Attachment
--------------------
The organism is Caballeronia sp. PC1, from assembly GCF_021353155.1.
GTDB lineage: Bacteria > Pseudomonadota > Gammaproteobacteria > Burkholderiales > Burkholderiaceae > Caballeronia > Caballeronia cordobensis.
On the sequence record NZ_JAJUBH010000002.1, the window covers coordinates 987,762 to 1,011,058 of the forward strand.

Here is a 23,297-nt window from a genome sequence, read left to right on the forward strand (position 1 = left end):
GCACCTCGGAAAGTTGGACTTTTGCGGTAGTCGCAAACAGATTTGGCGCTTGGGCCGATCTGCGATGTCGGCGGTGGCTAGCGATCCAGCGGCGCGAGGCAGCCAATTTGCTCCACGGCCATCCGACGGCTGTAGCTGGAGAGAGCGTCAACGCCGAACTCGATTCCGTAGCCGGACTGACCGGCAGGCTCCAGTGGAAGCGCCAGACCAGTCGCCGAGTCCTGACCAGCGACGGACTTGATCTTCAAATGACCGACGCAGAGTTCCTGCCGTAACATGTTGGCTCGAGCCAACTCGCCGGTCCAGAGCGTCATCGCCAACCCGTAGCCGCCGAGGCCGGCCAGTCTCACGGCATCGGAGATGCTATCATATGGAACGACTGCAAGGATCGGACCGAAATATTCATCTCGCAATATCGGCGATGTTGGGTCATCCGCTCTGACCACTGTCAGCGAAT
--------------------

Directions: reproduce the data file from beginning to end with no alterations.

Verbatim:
The organism is Caballeronia sp. PC1, from assembly GCF_021353155.1.
GTDB lineage: Bacteria > Pseudomonadota > Gammaproteobacteria > Burkholderiales > Burkholderiaceae > Caballeronia > Caballeronia cordobensis.
On the sequence record NZ_JAJUBH010000002.1, the window covers coordinates 987,762 to 1,011,058 of the forward strand.

Here is a 23,297-nt window from a genome sequence, read left to right on the forward strand (position 1 = left end):
GCACCTCGGAAAGTTGGACTTTTGCGGTAGTCGCAAACAGATTTGGCGCTTGGGCCGATCTGCGATGTCGGCGGTGGCTAGCGATCCAGCGGCGCGAGGCAGCCAATTTGCTCCACGGCCATCCGACGGCTGTAGCTGGAGAGAGCGTCAACGCCGAACTCGATTCCGTAGCCGGACTGACCGGCAGGCTCCAGTGGAAGCGCCAGACCAGTCGCCGAGTCCTGACCAGCGACGGACTTGATCTTCAAATGACCGACGCAGAGTTCCTGCCGTAACATGTTGGCTCGAGCCAACTCGCCGGTCCAGAGCGTCATCGCCAACCCGTAGCCGCCGAGGCCGGCCAGTCTCACGGCATCGGAGATGCTATCATATGGAACGACTGCAAGGATCGGACCGAAATATTCATCTCGCAATATCGGCGATGTTGGGTCATCCGCTCTGACCACTGTCAGCGAAT